When it comes to ratings, NFL games are TV’s biggest no-brainers. Even though a portion of the record-breaking ratings that Super Bowls mount up are in part due to people just wanting to watch funny commercials, playoff games also draw huge numbers, and even regular season games bring in viewers that scripted shows would kill for. So it’s no small matter that the 2014-2015 season will feature three significant changes in where and when some of the most important games of the season are played.

First, Deadline reported that ESPN will receive the privilege of hosting a wildcard game during the first week of the postseason. This marks the first time in league history that any kind of playoff game will be broadcast on pay TV, something that used to carry more of a stigma when less people had cable. It should be no surprise that ESPN’s most watched programs are already football games – though they’re NCAA games and not Monday Night Football like you might expect – but the advantage that an NFL playoff game offers is a touchdown even in the worst case scenario.

To give you a clue on just how huge this is for ESPN, consider that their highest-rated program as of this writing is the 2011 BCS National Championship between Auburn and Oregon, which was watched by just over 27.3 million people; that also happens to be the biggest cable audience ever. In comparison, the Colts/Chiefs game on CBS last season was watched by 27.6 million, and that was the lowest of all the games; the 49ers/Packers game drew the biggest wildcard ratings in almost 30 years with 47.1 million viewers.

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But that shift essentially only affects one game. With the release of the new schedule, the NFL has implemented two alterations to their flex scheduling, in which the league has the option to give the week’s biggest matchup to the high priority Sunday Night Football on NBC. In previous years, this switcheroo format began in Week 11, once playoff chances become clearer and game stakes are raised, but now the NFL can also flip-flop the schedule from Weeks 5-10, though it can only do so for two of the six SNF games.

In another huge change, the NFL will branch their flex scheduling out by freeing up the ability to choose which network the regular season Sunday games will air on. For years, the conferences have been split between channels – with CBS and the AFC presently in one corner opposite Fox and the NFC – which has led to many a weekend when big games had to go unwatched only to have unimportant games between the Bills and the Browns on instead. (Zing!) But now the league can pretty much do whatever it wants, thus allowing audiences access to the best games every week.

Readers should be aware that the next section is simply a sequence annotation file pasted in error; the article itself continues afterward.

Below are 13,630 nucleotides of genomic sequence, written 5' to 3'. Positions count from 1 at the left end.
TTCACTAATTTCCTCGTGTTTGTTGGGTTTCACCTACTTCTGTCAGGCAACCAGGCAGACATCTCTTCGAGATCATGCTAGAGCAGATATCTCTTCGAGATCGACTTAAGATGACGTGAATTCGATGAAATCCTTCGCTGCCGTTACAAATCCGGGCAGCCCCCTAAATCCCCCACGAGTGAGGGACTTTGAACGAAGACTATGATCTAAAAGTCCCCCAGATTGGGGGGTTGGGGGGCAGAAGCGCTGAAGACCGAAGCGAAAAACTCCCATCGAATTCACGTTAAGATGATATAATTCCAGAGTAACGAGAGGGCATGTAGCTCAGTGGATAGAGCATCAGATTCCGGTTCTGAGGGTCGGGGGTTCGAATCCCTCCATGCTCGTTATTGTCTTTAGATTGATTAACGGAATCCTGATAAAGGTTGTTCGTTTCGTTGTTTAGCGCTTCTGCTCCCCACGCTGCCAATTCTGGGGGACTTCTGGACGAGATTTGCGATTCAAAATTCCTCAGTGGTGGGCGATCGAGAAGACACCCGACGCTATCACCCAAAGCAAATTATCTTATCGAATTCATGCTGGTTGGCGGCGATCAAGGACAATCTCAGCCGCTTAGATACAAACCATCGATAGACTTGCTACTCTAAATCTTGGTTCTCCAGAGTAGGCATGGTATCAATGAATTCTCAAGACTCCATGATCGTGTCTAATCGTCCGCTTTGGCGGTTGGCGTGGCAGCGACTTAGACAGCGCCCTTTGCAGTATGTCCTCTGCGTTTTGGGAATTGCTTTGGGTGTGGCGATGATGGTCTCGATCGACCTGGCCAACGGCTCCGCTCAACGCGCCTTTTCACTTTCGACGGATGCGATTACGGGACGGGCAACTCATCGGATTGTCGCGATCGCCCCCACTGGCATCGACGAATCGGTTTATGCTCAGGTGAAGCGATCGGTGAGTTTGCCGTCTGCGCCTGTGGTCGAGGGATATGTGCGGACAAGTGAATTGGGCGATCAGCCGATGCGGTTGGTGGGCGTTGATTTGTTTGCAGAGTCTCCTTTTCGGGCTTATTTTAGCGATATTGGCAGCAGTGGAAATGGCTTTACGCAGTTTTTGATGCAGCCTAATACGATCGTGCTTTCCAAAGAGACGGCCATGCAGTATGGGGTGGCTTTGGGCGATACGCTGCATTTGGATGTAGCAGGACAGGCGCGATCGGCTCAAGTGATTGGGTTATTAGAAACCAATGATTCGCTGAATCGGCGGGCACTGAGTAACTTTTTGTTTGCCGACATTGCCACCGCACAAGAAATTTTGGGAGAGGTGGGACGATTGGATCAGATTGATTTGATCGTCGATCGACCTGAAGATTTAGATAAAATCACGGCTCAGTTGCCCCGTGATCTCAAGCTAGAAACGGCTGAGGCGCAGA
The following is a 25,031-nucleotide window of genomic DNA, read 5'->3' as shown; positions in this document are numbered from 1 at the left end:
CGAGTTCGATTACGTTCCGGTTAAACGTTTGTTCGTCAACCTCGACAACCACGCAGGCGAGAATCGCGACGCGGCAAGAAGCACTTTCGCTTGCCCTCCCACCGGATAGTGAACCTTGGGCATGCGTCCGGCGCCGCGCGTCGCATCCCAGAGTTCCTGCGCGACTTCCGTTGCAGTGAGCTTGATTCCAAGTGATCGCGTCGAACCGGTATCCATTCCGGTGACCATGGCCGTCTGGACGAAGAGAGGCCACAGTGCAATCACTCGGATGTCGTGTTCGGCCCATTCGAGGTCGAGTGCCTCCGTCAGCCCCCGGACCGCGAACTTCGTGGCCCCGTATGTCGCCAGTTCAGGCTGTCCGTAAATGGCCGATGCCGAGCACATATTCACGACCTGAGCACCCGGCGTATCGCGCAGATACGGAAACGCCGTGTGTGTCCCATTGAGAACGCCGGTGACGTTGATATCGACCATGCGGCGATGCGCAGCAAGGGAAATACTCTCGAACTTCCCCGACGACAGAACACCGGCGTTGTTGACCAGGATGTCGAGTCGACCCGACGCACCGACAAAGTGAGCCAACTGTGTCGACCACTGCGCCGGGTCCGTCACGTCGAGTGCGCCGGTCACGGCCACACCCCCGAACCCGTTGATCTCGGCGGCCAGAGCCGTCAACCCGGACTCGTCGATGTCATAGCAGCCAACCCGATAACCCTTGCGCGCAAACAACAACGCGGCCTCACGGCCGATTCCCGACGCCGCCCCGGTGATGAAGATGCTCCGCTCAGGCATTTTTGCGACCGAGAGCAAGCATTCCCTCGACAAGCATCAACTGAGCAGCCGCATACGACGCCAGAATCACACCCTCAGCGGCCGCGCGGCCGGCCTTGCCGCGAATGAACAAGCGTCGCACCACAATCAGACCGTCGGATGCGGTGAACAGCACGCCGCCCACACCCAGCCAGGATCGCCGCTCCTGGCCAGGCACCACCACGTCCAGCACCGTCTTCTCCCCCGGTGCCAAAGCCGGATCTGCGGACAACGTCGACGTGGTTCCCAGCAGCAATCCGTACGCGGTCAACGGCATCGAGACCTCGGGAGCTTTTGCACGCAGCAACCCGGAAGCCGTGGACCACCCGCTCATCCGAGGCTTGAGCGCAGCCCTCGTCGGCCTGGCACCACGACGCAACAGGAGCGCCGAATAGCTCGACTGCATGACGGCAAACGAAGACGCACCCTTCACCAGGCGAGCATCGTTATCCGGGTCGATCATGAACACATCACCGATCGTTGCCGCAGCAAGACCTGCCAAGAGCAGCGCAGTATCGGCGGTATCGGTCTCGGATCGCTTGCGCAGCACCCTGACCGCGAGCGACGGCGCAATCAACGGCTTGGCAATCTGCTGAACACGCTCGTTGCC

Below you can find the schedule for all the primetime games that this upcoming season will have to offer, and I’m going to leave you to read them alone, lest I keep talking up until the season starts in August.
Thursday Night Football (NBC Week 1; CBS/NFL Network simulcast Weeks 2-8; NFL Network Weeks 9-16)
Week 1: Green Bay at Seahawks
Week 2: Pittsburgh at Ravens
Week 3: Tampa Bay at Atlanta
Week 4: New York Giants at Washington
Week 5: Minnesota at Green Bay
Week 6: Indianapolis at Houston
Week 7: New York Jets at New England
Week 8: San Diego at Denver
Week 9: New Orleans at Carolina
Week 10: Cleveland at Cincinnati
Week 11: Buffalo at Miami
Week 12: Kansas City at Oakland
Week 13: Seattle at San Francisco (Thanksgiving)
Week 14: Dallas at Chicago
Week 15: Arizona at St. Louis
Week 16: Tennessee at Jacksonville

Sunday Night Football (NBC)
Week 1: Indianapolis at Denver
Week 2: Chicago at San Francisco
Week 3: Pittsburgh at Carolina
Week 4: New Orleans at Dallas
Week 5: Cincinnati at New England
Week 6: New York Giants at Philadelphia
Week 7: San Francisco at Cleveland
Week 8: Green Bay at New Orleans
Week 9: Baltimore at Pittsburgh
Week 10: Chicago at Green Bay
Week 11: New England at Indianapolis
Week 12: Dallas at New York Giants
Week 13: Denver at Kansas City
Week 14: New England at San Diego
Week 15: Dallas at Philadelphia
Week 16: Seattle at St. Louis
Week 17: TBA (flex game)

Monday Night Football (ESPN)
Week 1: N.Y. Giants at Detroit; San Diego at Arizona
Week 2: Philadelphia at Indianapolis
Week 3: Chicago at N.Y. Jets
Week 4: New England at Kansas City
Week 5: Seattle at Washington
Week 6: San Francisco at St. Louis
Week 7: Houston at Pittsburgh
Week 8: Washington at Dallas
Week 9: Indianapolis at N.Y. Giants
Week 10: Carolina at Philadelphia
Week 11: Pittsburgh at Tennessee
Week 12: Baltimore at New Orleans
Week 13: Miami at N.Y. Jets
Week 14: Atlanta at Green Bay
Week 15: New Orleans at Chicago
Week 16: Denver at Cincinnati
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